|LENAKER, PETER - Us Geological Survey (USGS)|
|CORSI, STEVE - Us Geological Survey (USGS)|
|BALDWIN, AUSTIN - Us Geological Survey (USGS)|
|LUTZ, MICHELLE - Us Geological Survey (USGS)|
Submitted to: Water Research
Publication Type: Peer Reviewed Journal
Publication Acceptance Date: 1/29/2017
Publication Date: 3/1/2017
Publication URL: http://handle.nal.usda.gov/10113/5624141
Citation: Lenaker, P.L., Corsi, S.R., Borchardt, M.A., Spencer, S.K., Baldwin, A.K., Lutz, M.A. 2017. Hydrologic, land cover and seasonal patterns of waterborne pathogens in great lakes tributaries. Water Research. 113:11-21.
Interpretive Summary: Rivers are major conduits for contaminants such as human and livestock pathogens to reach the Great Lakes. We measured loading rates of various pathogens in eight rivers in the Great Lakes basin and related these to land use, season, and flow conditions in the rivers. Pathogens from both human and bovine sources were present in the rivers and corresponded with the dominant land uses in the rivers’ watersheds, i.e., human viruses were more common in urban land use areas and bovine viruses were more common when land use was dominated by pasture or cattle. Both pathogen groups generally had similar transport behavior, with occurrence highest in the winter and spring seasons and loading rates greatest during runoff events compared to base-flow conditions. However, there was wide variability in these relationships among the rivers, suggesting that management practices must be designed for each specific watershed to effectively reduce pathogen inputs.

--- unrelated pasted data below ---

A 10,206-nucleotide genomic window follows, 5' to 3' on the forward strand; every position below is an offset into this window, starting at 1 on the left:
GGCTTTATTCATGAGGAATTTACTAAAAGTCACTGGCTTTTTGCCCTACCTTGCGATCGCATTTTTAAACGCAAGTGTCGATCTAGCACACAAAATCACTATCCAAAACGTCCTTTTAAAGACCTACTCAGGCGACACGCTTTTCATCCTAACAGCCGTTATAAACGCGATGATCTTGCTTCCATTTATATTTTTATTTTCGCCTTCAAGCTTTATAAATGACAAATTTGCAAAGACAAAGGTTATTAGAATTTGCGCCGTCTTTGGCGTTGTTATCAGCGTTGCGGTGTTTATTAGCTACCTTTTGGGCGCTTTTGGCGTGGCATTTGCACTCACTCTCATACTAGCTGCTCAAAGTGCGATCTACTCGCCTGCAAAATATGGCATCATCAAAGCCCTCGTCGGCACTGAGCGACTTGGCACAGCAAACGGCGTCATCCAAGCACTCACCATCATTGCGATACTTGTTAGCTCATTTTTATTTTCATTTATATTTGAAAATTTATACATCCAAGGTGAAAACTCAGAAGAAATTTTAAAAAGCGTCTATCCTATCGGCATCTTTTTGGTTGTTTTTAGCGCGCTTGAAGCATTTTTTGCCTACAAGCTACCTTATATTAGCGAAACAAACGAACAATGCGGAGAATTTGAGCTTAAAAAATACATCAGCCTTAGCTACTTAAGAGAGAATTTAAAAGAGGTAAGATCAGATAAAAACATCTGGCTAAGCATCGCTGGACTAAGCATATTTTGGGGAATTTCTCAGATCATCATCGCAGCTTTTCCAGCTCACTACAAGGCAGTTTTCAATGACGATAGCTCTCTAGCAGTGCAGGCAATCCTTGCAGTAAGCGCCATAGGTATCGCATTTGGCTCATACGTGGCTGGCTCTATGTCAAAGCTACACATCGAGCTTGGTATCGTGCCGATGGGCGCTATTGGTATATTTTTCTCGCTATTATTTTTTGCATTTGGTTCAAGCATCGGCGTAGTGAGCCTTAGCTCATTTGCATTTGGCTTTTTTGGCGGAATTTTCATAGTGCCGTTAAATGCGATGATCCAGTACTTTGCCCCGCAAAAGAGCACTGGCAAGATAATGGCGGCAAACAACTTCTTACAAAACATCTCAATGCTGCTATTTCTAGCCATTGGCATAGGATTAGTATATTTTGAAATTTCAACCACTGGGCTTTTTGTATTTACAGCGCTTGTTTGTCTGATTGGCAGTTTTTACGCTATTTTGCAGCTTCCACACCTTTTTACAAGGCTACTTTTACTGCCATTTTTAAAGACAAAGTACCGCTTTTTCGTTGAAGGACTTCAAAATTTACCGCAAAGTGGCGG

Technical Abstract: Great Lakes tributaries deliver waterborne pathogens from a host of sources. To examine the hydrologic, land cover, and seasonal variability of waterborne pathogens, protozoa (2), pathogenic bacteria (4) and human (8) and bovine (8) viruses from eight rivers were monitored in the Great Lakes watershed over 29 months from February 2011 – June 2013. Sampling locations consisted of a wide variety of land cover classes from urban to agriculture to forest. A custom automated pathogen sampler was deployed at eight sampling locations which provided unattended, flow-weighted, large-volume (120 – 1630 L) sampling. Human and bovine viruses and pathogenic bacteria were detected by real-time qPCR in 17%, 18% and 1.4% of samples collected while protozoa were not detected (n=290). Five of the eight human viruses and four of the eight bovine viruses analyzed were detected at least once with human adenovirus C, D, F (9.0%) and bovine polyomavirus (11%) being present most often. Human and bovine viruses were present in 16.9% and 14.8% of runoff-event samples resulting from precipitation and snowmelt, and 13.9% and 12.9% of low-flow samples, respectively. Mean human and bovine flux from all eight sampling locations was greater during runoff-event periods than low-flow periods, but this varied by watershed. Human and bovine viruses occurred more frequently in spring and winter seasons than during the fall and summer. As urban land cover and population density increased, the potential for human virus contamination in surface water increased. Similarly, as agriculture land cover, specifically pasture, and cattle density increased, the potential for bovine virus contamination in surface water increased. Consideration of concentration, occurrence and flux in the context of hydrologic condition, seasonality, and land use must be considered for each watershed individually to develop effective watershed management strategies for pathogen reduction.